During my 2011 Spring break, I spent the week visiting Joshua Tree National Park. During the time spent there we met all different kinds of interesting people. Our crew consisted of me, my friend Ryan, and two girls from my photography class. One of the girls was a foreign exchange student from Japan named Kazumi, the other was a foreign exchange student from Denmark name Juli. You can imagine it was an interesting dynamic.
The days consisted of climber’s coffee in the mornings followed by yoga for Juli, a long makeup ritual for Kazumi, usually going back to bed for Ryan, and sometimes the same for me! But as the day went on we all found our separate ways out into the dessert. Most of my time was spent climbing. The bouldering there is world class. Very interesting and powerful moves on almost every problem. The beauty of the climbing also inspired a couple class four and five free soloing missions.
By the time the trip had ended we had managed to lock the keys in the car four times! And while this caused the rangers to begin to know us by first name, it also caused some of the highlights from the trip. Along the way we met a few groups of people due to the key incidents. Among them was a group of college guys out there on a climbing trip for their spring break as well. They showed us a couple very cool, very classic climbs including this high ball at the entrance of Hidden Valley.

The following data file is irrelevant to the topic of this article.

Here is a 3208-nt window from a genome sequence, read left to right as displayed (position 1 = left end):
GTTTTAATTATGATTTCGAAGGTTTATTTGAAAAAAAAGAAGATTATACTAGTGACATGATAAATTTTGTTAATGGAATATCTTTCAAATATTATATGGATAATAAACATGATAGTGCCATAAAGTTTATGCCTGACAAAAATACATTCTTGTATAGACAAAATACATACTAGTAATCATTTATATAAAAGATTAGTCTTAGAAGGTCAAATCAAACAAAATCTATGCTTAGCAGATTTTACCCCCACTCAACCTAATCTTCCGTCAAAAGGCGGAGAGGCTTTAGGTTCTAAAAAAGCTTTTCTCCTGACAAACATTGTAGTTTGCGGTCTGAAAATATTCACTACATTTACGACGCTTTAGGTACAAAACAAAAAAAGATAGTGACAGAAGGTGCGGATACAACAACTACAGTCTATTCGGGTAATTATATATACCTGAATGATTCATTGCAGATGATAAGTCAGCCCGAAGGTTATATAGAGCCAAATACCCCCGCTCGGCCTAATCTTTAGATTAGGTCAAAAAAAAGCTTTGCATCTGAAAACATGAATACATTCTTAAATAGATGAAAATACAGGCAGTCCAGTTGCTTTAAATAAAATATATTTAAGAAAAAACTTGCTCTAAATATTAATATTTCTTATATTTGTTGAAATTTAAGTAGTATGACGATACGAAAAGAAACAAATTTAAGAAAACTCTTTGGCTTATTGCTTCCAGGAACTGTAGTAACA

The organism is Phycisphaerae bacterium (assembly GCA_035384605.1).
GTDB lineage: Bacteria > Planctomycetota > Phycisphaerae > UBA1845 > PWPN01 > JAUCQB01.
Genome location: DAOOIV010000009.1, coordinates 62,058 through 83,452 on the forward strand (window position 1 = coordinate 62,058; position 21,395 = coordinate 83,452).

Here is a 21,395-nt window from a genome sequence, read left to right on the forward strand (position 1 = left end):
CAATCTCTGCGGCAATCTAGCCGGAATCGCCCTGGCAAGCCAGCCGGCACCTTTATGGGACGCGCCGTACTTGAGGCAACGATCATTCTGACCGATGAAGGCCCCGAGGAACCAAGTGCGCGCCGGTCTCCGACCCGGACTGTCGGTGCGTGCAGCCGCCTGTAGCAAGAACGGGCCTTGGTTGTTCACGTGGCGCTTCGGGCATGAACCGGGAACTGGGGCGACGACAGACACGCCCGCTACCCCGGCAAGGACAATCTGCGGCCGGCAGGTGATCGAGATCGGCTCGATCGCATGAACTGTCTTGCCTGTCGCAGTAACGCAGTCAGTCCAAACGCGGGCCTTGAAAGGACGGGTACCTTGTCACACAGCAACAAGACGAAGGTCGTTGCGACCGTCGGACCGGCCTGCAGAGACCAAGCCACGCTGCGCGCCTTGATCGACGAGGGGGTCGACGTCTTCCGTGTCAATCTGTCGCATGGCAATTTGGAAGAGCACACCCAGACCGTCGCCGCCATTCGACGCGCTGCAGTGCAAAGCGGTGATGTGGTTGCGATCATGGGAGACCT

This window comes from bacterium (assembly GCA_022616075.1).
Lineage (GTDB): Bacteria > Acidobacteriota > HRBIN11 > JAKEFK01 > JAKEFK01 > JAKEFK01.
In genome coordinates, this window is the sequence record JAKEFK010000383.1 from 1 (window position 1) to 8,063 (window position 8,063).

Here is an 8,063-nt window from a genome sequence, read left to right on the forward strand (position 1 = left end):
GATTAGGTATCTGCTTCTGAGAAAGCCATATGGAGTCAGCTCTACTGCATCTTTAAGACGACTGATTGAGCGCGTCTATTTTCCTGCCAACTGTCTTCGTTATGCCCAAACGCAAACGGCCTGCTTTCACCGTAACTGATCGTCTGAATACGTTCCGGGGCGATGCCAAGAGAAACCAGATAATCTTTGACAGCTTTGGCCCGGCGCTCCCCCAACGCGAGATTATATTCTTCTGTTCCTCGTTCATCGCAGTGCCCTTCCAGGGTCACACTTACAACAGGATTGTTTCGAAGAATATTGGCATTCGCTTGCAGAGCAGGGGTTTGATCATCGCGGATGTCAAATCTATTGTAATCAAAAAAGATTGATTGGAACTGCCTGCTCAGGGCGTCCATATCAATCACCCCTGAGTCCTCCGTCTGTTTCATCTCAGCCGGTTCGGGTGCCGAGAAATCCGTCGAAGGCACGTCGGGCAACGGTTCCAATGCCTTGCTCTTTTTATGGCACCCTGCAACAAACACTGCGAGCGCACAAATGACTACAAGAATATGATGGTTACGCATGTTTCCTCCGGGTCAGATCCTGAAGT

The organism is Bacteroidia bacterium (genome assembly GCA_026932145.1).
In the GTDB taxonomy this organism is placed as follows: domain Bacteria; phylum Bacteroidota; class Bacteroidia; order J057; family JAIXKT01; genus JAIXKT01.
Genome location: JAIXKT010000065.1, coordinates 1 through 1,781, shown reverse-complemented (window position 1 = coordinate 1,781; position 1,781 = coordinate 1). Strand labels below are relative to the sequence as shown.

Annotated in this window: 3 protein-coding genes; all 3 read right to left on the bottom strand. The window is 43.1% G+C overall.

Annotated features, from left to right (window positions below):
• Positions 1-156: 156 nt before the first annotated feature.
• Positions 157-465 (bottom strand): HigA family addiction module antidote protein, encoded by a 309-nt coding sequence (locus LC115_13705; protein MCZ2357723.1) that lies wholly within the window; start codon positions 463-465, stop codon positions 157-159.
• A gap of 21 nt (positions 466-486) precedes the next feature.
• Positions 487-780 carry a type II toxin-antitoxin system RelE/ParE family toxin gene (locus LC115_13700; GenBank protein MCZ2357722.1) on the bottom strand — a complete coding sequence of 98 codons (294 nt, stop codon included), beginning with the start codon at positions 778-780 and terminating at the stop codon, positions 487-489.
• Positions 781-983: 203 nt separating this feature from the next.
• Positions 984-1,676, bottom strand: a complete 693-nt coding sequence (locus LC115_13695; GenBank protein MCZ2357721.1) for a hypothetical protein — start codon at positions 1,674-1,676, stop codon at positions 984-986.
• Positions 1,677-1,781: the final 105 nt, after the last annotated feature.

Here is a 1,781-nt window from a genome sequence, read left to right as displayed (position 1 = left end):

Towards the end of the trip I once again had to ask myself, “Why am I here?” Why did I choose to spend my spring break out in the middle of the desert, freezing my ass off at night, and not taking a shower for five days? At times I even began to start regretting not just going to the beach and raging my face off like a normal college kid. But in the end it all comes down to the experience for me. This trip provided more than just fun times. it added a sense of involvement in the ongoing learning process of life. During this week many times reminded me of how to work with people from different backgrounds and viewpoints. At other times I would be overwhelmed with the beauty and simplicity of nature, at times even feeling as if I could simply become a part of it all if I focused hard enough.
A combination of climbing, yoga, coffee, a lot of Top Ramen, a little bit of meditation, and a few phone calls to the ranger’s office and that was spring break. I am thankful for all the trips quirks, each sunset and sunrise, every time a coyote howled at the moon, every time I topped out a climb, every campfire and everyone who was there. Whenever I visit a national park, something inside me clicks and I know I am supposed to be there. These places are sacred and should be respected by all. Hope you get a chance to take your own trip soon!